could be reduced by use of certain drops. These gave the due effect. Then one
day, the doctor announced that he was being transferred to Birmingham Hospital.
He told her to continue using the drops.
now had to look more after my wife who had difficulty in moving around. I could
not leave her for long alone. As a result I decided to stop working and travelling
to Peru. I closed down my private firm and from now on, I only attended to the
occasional request from my son Andrew.
second disaster occurred in December 2006. I had been coughing a lot and two days
before Christmas I ' phoned our doctor. He was not able to come to see me but
suggested I took an antibiotic. I said I could not go out myself and nor could
my wife so he 'phoned a chemist who sent me a cough mixture and the antibiotic.
We were now running out of food. Our neighbours, Mark and Julie, kindly bought
some food for us. We were supposed to go to Barbara's for Christmas but had to
Helena lost the sight in her left eye, we made three trips to Peru staying two
months each time. As our flat was let on contract, we rented a flat nearby. Then
on our last visit in January 2010 we contemplated selling our flat but the price
suggested to us was not very favourable. We also offered some pictures and silverware
but again the price converted into sterling was not too good. We returned to London.
year progressed we found it more and more difficult to continue. Our savings were
almost exhausted and to make it worse, Helena had developed cataract in her right
eye and was having more and more difficulty in seeing. What with doing all the
purchases, cooking even with packed food from Marks & Spencers, washing up
and tidying up the flat, by afternoon I was becoming very tired. Finally it was
decided that Helena should have her cataract removed. It was successful but what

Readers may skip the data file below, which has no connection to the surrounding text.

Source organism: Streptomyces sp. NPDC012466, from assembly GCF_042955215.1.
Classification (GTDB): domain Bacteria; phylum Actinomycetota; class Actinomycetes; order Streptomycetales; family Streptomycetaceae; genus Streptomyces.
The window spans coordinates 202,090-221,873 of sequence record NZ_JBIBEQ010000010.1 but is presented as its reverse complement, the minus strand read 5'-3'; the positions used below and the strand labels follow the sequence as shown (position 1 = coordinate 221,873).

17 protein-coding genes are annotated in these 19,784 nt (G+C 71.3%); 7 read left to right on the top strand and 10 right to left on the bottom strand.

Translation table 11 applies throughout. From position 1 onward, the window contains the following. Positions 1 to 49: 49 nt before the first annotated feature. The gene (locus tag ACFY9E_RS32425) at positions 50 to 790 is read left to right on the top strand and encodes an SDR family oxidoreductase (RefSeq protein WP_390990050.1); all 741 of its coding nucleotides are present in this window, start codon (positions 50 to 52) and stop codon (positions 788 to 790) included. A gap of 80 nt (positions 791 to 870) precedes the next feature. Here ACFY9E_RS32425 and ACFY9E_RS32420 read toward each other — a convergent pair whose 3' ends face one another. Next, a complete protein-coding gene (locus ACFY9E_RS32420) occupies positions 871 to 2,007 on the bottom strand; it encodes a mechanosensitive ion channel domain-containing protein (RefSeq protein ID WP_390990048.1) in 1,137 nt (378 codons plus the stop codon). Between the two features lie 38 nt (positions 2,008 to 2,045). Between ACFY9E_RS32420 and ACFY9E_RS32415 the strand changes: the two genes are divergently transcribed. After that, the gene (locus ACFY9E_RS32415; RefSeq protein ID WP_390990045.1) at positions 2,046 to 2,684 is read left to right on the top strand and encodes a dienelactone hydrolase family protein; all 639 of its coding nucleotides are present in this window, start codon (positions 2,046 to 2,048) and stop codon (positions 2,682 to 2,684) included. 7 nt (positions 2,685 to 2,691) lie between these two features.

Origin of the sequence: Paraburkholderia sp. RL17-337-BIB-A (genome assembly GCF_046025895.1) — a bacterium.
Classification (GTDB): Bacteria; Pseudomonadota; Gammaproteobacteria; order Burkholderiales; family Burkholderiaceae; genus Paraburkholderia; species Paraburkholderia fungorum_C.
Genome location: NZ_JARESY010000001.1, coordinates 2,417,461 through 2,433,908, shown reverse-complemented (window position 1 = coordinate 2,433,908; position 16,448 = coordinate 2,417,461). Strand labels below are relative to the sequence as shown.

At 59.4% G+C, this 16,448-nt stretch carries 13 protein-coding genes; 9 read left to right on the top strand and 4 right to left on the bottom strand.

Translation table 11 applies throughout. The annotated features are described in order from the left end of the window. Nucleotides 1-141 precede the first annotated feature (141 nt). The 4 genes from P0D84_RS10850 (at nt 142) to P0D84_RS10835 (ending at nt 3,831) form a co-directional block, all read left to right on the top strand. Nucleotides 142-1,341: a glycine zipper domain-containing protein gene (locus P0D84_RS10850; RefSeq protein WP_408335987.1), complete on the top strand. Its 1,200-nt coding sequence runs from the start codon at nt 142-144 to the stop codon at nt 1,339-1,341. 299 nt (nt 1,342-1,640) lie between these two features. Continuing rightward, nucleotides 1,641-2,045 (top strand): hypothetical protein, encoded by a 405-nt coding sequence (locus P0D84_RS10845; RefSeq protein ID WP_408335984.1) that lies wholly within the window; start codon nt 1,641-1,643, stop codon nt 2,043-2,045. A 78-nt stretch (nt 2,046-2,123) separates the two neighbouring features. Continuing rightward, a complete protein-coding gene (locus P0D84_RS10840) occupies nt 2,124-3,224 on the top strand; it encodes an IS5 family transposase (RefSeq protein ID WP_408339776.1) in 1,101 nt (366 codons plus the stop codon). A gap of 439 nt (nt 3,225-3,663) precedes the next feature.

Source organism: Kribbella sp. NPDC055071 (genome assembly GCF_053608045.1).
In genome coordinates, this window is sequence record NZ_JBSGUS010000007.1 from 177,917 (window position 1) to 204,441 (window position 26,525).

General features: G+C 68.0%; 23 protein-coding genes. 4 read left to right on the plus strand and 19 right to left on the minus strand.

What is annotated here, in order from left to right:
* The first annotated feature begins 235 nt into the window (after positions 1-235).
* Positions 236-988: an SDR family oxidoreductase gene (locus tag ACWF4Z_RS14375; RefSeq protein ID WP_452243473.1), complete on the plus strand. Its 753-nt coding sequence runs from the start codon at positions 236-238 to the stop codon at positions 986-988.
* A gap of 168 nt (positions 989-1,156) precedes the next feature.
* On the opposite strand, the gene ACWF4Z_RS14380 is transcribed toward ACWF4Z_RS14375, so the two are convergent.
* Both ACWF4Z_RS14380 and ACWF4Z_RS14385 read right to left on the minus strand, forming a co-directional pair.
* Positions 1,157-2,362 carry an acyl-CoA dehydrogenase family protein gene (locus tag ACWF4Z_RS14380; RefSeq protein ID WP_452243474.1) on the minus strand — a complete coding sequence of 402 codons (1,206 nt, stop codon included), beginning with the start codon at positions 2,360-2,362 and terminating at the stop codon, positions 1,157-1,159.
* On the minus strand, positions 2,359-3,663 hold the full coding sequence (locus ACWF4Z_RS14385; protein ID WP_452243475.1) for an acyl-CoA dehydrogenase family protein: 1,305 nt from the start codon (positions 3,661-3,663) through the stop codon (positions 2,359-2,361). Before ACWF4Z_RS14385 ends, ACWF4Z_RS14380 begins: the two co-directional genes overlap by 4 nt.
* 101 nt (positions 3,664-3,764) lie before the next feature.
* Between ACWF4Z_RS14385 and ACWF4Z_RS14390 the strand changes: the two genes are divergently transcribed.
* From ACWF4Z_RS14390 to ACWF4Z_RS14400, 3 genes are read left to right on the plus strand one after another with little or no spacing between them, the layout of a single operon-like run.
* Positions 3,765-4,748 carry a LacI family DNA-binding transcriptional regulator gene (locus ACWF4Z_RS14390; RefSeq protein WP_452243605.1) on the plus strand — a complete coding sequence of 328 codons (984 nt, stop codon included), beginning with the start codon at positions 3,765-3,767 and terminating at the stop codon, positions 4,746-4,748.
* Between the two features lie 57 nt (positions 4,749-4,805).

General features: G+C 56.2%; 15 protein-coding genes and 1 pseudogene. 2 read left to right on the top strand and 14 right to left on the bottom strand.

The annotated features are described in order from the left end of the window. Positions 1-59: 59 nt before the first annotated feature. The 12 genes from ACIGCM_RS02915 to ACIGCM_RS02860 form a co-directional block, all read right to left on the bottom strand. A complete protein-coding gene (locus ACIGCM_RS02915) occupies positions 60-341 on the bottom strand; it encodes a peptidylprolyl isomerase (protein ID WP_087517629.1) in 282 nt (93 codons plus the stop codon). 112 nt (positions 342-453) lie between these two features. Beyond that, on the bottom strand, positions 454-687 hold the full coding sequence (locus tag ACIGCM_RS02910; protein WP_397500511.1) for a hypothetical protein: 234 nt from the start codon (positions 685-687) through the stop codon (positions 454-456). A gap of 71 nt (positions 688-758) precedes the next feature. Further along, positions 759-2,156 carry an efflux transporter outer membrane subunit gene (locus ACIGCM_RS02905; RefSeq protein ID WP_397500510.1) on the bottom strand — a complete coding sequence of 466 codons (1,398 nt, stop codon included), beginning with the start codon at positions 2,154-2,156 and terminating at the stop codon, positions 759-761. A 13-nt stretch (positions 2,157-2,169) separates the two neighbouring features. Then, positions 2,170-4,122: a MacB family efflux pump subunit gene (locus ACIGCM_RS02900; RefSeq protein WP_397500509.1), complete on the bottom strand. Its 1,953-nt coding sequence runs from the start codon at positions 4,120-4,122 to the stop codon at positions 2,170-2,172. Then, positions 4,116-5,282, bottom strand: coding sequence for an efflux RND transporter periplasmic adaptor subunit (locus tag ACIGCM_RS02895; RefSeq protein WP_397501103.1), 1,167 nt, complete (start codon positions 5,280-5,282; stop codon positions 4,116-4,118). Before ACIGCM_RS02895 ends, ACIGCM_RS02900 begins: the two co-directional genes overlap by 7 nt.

with increased macula degeneration it was becoming almost impossible for her to
read, watch TV or move around, except very slowly and with a stick. We decided
we could no longer remain in London and t o live with our daughter Barbara in
central England would be impossible due to stairs to the upper floor where she
had spare rooms . The only option was to return to Peru where we owned a fully
furnished flat and which with the sale of our small London flat, we would have
enough money to last us till the end of our days.
were made. We sent some of our so-called 'valuables' to auction. We received almost
nothing from the sale. We then made arrangements to send to Lima some of our furniture
and belongings bearing in mind that we had a fully furnished flat in Lima. In
the end, we had to leave our beds, sofa, arm chair, sideboard, kitchen stove,
refrigerator, washing machine and sundry lamps, a wall clock, glasses, pots and
pans etc. We were told that nobody would buy such objects so we had to leave them
behind. We had to pay £600 for them to be removed! We left our flat on lst
March, the day it was sold, and moved to Barbara's until the 14th March when we
left by KLM for Lima. And in Peru we expect to remain for the next 10, 20, 30
years until we go to Heaven, hopefully. Trevor Stephenson, Lima 2013
keeps in touch by e-mail. Helena is virtually blind and unwell. Barbara lives
in England and has two children and Andrew in Lima has three. Trevor is still
working as a representative for a British based Infrastructure Development
Company. He is a Life member of the Phoenix Club in Lima and of the Lima Cricket
Club both with long histories dating back to the early days of British business
involvement in Peru. The Lima Cricket Club was founded in 1859 and the Phoenix
Club in 1879.
extended railway line has never been built, leaving the Peru's central highlands
with only road or expensive air connections to the coast.The proposed line would
have included an extension to Cusco the ancient Inca city now the magnet for millions